“If you are going to go on the pitch, other than the times you are celebrating promotion at the end of a season and everyone rushes on which is a different circumstance,
“I think if you enter a field of play like that during a game, then it should be an automatic life ban.
“If everyone knows that, then you go on at your own risk and potentially go to jail and everything that entails.”
The actions of Cawley, allied to an minority of fans who chanted vile obscenities during Friday’s game, has collectively stained United’s reputation at a time when football hardly needs any more reasons to plunge the gutter.
Whites fans may have been at the forefront of heart-felt tributes to mark the passing of Gary Speed just under 12 months ago with their vocal support terrifically touching, but for many outsiders looking in, sadly, mud sticks and Friday’s incident will have enabled many rival supporters to indulge in their favourite pastime – Leeds United bashing.
Martyn sampled plenty of the good during his time at United and while Friday was a wound to the club’s reputation, he is adamant that the overriding and vast majority of the Whites nation are standard-bearers for everything that is right about the game.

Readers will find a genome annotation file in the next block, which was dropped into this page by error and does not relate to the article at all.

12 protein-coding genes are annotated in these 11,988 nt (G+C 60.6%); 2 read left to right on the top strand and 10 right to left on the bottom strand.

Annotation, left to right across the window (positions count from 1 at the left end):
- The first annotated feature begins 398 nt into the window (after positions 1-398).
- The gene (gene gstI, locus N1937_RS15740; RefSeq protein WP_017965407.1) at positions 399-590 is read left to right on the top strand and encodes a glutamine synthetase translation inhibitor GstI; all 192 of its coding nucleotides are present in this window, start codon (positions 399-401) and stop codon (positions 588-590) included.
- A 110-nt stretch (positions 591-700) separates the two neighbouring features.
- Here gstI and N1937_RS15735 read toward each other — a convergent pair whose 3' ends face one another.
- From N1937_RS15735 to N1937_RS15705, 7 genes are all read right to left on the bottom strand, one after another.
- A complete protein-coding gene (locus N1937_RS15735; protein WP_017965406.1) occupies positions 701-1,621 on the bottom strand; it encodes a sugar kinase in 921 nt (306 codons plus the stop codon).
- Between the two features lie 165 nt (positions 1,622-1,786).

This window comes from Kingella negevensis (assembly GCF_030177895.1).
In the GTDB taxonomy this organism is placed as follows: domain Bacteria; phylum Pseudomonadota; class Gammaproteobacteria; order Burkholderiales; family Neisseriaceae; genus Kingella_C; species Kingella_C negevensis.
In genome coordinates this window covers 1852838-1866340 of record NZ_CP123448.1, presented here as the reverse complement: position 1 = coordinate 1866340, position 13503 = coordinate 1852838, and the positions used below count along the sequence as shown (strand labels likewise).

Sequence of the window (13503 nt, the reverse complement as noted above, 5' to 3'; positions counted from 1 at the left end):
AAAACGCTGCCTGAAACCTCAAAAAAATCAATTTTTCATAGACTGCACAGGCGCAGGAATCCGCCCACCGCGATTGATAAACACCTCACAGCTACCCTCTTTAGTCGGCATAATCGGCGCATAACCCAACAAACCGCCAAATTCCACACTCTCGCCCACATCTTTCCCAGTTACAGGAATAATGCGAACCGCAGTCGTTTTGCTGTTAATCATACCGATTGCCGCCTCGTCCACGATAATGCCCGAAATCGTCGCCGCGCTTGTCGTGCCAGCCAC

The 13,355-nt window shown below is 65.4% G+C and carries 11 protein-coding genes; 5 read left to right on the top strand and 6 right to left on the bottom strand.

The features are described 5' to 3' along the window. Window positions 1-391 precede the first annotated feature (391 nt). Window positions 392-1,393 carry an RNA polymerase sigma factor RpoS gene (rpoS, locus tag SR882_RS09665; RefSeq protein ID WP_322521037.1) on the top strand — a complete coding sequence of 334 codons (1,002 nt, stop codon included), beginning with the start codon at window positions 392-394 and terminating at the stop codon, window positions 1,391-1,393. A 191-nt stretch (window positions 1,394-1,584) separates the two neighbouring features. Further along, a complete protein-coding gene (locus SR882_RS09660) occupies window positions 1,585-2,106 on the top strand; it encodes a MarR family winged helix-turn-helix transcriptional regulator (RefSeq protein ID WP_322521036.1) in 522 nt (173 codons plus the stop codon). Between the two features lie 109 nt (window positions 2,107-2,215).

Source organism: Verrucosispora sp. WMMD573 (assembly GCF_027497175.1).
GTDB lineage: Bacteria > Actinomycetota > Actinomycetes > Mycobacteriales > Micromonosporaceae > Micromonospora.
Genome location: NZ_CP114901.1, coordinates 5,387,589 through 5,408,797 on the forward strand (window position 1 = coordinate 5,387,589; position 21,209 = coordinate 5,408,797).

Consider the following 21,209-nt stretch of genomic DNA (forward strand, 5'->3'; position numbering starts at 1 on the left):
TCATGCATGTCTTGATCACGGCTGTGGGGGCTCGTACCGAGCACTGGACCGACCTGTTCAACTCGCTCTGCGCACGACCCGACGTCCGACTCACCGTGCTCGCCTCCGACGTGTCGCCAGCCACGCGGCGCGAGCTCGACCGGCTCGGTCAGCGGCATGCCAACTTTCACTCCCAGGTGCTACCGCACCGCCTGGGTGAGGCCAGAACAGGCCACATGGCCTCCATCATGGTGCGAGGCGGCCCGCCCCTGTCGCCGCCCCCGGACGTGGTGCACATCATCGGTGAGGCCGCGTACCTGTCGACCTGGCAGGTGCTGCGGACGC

He said: “I have been supported all over Europe by Leeds fans and they have been absolutely fantastic.
“They had a reputation in the Seventies, perhaps, and it has always hung around the club.
“But in my time there, everything was fantastic. I had six or seven great seasons of them stood behind my goal cheering.
“They support in huge numbers over huge distances and in my day, we were all over Europe and they came and followed.
“Even in pre-season in games in the likes of Norway, they would still be there and turn up in their droves and still do now through difficult times, which is to be commended.
“Friday’s episode just adds to some unfortunate things in the past and continues to give the club a bad name.
“That is the disappointing thing; one mindless person takes it to go on the pitch...But he’s got what he deserves now and he will banned for life now from watching football and I think that is the appropriate measure taken.
“The positive, if you can take one, is that there were lots of Leeds fans tweeting and doing all sorts of things to name him as they realised it does not do the club any good and gives them a bad name and hopefully that will be taken into account.
“I think there is a minority within every football club practically that have got the potential to let the club down every now and again. Most supporters up and down the country whoever they support are decent.
“Football is a tribal thing and you want fans to be passionate in the way they support, which gives the players a lift and an edge at home.
“You want them to be noisy and vociferous and I haven’t got a problem with that. But one supporter spoiled that on Friday for Leeds and it tarnished things.
“It is disappointing for those who spent thousands of pounds of their hard-earned money on the thing that love.”